Self-regulation or control forms an integral part of managing change. For instance, for the last two decades or so, a large proportion of equestrians has been told that training their horses in a behind-the-vertical head and neck position is a ‘useful’ training method – not harming horse well-being. For some of us, it became a habit to ride our horses with their noseline behind-the-vertical. We simply got used to it, not questioning this training practice. However, based on scientific evidence we now know that riding horses with their noseline behind-the-vertical is potentially harmful. Consequently, some of us would like to change our training method, but this can be difficult.

We need to control ourselves (self-regulate) to not use too much rein pressure, for instance, but we also need to be patient with ourselves and our horses during the re-training process. We are aware (conscious) of how a correct head and neck position should look like and how to achieve it, but our body’s motoric memory requires reprogramming as well.

It’s doable, it just takes time, and it can be stressful at times. Stressful, because we need to learn something new, and stressful because our trainer and/or barn mates may start to criticise us because we suddenly don’t ‘fit in’ anymore – going against the mainstream view in our boarding barn.

Stress occurs when there is an objective or subjective imbalance between internal or external demands and our ability and willingness to meet those demands. Stress can inhibit change and challenge our motivation or attitude towards change. Therefore, we need to know how to manage our stress resilience or reactivity.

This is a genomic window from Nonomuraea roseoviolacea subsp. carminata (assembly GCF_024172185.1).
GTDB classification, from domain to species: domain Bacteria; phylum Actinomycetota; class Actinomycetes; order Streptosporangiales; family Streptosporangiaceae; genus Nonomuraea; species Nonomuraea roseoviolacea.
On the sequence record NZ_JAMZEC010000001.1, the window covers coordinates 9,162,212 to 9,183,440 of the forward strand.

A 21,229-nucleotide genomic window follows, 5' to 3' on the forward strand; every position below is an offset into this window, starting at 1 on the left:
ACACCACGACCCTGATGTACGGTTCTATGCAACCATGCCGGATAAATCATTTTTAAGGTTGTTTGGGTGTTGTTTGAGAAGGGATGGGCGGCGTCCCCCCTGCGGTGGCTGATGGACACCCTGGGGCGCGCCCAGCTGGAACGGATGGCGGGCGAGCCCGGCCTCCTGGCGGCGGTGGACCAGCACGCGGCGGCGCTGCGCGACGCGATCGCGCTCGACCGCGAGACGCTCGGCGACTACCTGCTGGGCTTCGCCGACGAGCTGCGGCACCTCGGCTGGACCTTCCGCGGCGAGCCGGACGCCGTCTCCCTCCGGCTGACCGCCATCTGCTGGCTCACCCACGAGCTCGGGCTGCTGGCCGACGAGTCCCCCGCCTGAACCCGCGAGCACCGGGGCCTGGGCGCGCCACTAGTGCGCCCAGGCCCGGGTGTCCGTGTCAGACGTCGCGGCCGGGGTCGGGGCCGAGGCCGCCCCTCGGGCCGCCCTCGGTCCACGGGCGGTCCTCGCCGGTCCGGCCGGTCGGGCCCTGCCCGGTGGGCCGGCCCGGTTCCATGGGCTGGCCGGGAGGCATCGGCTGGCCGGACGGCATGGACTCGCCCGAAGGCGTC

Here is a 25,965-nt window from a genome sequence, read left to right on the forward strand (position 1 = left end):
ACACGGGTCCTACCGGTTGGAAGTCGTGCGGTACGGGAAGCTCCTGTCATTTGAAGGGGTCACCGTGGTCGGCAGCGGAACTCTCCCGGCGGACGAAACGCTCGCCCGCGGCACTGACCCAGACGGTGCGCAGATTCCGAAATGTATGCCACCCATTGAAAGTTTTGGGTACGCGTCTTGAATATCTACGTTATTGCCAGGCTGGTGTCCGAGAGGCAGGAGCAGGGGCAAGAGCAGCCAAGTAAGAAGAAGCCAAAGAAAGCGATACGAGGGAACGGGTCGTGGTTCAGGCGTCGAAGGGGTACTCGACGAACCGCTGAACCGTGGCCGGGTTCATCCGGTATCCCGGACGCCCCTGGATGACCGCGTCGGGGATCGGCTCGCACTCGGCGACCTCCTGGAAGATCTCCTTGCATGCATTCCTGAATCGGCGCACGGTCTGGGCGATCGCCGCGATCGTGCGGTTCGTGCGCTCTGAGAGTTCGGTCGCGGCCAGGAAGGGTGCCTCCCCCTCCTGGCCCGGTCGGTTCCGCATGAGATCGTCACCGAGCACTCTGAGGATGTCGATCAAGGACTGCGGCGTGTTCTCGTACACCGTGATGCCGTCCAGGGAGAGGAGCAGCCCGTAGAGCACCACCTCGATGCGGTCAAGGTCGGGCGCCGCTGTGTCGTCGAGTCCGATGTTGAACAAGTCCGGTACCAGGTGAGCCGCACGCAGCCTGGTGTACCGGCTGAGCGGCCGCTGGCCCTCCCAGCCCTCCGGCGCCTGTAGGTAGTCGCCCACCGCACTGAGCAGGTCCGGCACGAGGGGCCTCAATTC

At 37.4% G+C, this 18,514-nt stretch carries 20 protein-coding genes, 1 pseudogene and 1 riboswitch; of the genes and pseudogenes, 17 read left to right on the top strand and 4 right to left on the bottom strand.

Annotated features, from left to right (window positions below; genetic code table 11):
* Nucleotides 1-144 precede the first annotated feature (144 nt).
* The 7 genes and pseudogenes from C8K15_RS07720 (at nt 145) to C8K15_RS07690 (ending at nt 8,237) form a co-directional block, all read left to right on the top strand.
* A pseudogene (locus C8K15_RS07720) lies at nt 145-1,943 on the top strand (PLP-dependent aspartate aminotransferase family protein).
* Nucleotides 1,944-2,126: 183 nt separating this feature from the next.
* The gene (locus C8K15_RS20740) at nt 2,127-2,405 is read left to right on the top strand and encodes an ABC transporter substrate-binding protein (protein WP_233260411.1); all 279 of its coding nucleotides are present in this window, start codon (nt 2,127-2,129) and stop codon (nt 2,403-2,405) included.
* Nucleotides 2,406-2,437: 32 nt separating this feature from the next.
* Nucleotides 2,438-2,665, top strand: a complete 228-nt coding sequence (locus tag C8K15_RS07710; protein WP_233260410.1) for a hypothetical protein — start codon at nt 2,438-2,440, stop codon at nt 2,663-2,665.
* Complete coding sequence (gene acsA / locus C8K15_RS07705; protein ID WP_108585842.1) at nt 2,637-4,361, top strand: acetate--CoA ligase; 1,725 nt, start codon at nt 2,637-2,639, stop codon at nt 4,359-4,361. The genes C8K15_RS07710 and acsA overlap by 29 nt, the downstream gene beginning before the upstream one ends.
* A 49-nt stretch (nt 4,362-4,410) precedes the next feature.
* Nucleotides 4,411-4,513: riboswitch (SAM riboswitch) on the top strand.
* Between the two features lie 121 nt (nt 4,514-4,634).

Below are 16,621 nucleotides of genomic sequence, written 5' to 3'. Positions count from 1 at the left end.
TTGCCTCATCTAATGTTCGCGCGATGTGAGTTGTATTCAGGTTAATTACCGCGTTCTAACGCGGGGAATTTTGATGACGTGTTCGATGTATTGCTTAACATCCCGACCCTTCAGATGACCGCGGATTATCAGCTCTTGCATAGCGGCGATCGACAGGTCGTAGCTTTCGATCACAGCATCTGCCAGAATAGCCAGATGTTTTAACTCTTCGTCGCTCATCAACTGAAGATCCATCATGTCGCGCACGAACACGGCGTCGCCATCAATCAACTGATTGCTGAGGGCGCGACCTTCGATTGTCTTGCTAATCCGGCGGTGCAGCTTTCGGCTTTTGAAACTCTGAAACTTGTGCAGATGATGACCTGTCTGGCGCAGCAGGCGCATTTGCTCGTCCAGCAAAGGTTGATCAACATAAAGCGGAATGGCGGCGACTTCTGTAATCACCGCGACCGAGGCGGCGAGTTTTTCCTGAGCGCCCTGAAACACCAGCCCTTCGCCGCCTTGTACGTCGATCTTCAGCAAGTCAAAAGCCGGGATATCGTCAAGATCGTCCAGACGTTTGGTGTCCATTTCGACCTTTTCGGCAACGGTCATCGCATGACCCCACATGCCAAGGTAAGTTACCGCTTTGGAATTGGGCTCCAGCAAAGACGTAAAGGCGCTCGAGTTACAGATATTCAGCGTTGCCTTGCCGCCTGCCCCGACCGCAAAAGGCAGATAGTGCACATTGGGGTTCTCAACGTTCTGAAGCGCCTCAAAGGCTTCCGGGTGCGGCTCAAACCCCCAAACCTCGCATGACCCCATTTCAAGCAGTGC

“Supportive social networks, stress resilience, and self-control can help initiate behaviour change”

Interpersonal and social processes shape the way we behave. They can reinforce or block behaviour change processes and hence, can become a strong force for behaviour change. Our friends, coaches, and barn mates can help us reduce our perceived stress levels.

If we want to change our behaviour or mindset, initiating change within our social networks may help as well. Most of us don’t like being rejected and social networks can take on supportive roles during behaviour change processes.

If our social network doesn’t like our sudden ‘change’, it will not reinforce our behaviour, making it harder for us to swim against the tide.

Why not connect with other horse people who experience the same feelings as you whilst going through behaviour change?

In our example above, this could even involve changing our boarding barn. It’s easier to embrace change when a strong and, most importantly, supportive social network exists that, ideally, works towards a common goal.